Heavy Rail is a mode of transit service operating on an electric railway with the capacity for a heavy volume of traffic. It is characterized by high speed and rapid acceleration passenger rail cars operating singly or in multi-car trains on fixed rails; separate rights-of-way from which all other vehicular and foot traffic are excluded; sophisticated signaling, and high platform loading.
Light Rail Transit (LRT)
Light Rail is a mode of transit service (also called streetcar, tramway, or trolley) operating passenger rail cars singly (or in short, usually two-car or three-car, trains) on fixed rails in right-of-way that is often separated from other traffic for part or much of the way. Light rail vehicles are typically driven electrically with power being drawn from an overhead electric line via a trolley or a pantograph; driven by an operator on board the vehicle; and may have either high platform loading or low level boarding using steps.
Level of Service (LOS)
A qualitative concept which has been developed to characterize degrees of congestion as perceived by motorists. Letter designations, A through F, have been correlated to quantitative measures based on the amount of delay experienced along a corridor or an intersection. Level A represents the best conditions and level F the worst.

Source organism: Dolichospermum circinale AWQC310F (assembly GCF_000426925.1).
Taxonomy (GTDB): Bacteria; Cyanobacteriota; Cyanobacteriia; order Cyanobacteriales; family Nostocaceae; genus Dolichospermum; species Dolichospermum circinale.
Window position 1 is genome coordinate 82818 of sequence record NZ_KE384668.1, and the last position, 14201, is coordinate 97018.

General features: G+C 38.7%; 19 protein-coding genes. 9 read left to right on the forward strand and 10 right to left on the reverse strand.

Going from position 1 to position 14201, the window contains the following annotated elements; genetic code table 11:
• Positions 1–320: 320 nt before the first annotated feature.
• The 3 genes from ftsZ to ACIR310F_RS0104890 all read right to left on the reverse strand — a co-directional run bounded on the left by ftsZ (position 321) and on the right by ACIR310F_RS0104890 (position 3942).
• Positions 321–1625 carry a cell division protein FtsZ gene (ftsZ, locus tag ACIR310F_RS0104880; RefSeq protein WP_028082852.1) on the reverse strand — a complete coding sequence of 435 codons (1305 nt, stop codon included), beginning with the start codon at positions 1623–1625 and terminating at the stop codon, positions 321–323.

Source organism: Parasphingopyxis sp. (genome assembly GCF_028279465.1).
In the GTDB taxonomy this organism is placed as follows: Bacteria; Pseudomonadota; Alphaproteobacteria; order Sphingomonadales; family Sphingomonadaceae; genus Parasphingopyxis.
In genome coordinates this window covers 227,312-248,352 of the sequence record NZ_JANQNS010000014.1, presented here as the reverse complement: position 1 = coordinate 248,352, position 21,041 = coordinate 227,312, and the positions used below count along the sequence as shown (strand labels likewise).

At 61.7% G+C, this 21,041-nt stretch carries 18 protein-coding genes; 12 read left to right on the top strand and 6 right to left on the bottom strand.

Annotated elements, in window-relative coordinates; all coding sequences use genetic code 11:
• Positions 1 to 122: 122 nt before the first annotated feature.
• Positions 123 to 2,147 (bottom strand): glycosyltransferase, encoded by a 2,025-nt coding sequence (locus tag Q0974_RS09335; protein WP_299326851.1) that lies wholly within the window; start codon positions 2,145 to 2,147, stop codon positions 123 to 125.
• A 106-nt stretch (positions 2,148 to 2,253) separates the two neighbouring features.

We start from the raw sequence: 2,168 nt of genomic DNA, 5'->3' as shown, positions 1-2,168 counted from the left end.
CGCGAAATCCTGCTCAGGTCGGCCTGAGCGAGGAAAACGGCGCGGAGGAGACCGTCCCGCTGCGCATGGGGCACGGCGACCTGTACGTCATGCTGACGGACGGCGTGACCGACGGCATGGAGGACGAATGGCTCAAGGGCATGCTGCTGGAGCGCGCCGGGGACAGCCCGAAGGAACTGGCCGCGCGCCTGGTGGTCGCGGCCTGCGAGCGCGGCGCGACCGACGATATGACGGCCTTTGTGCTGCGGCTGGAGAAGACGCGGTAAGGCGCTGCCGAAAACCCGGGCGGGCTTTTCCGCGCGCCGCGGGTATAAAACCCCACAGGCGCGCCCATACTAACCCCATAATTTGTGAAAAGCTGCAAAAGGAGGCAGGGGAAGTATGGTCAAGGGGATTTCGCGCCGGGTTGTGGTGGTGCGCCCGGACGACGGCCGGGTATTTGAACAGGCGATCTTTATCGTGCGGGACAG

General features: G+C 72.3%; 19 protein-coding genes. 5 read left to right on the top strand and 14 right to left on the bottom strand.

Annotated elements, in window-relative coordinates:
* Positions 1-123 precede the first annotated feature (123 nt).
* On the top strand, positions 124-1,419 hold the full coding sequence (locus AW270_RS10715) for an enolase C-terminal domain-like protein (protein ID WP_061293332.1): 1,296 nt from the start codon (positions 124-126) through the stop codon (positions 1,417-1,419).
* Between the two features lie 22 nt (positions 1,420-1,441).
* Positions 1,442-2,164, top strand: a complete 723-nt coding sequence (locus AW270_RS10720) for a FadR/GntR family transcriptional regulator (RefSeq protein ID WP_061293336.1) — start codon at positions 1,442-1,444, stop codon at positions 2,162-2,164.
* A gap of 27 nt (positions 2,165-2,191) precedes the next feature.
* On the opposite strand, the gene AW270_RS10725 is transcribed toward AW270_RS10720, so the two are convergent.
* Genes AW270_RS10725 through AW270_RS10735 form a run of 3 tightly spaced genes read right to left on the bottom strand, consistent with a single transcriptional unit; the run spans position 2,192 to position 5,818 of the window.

Local streets provide maximum land access and minimum mobility. Access to a local street is on an as needed basis to allow property owners access to a transportation facility.
Mitigation includes the following items: Avoiding the impact altogether by not taking a certain action or parts of an action; Minimizing impacts by limiting the degree or magnitude of the action and its implementation; Rectifying the impact of repairing, rehabilitating, or restoring the affected environment; Reducing or eliminating the impact over time by preservation and maintenance operations during the life of the action; Compensating for the impact by replacing or providing substitute resources or environments.
Activities identified in the environmental process intended to lessen the severity of any unavoidable environmental impacts precipitated by the proposed action.
Pertaining to or suitable for transportation involving more than one form of transportation, i.e. pedestrians, bicycles, vehicles, trucks, etc.
(also known as Active Transportation and Human Powered Transportation) includes walking and bicycling, and variants such as small-wheeled transport (skates, skateboards, push scooters and hand carts) and wheelchair travel.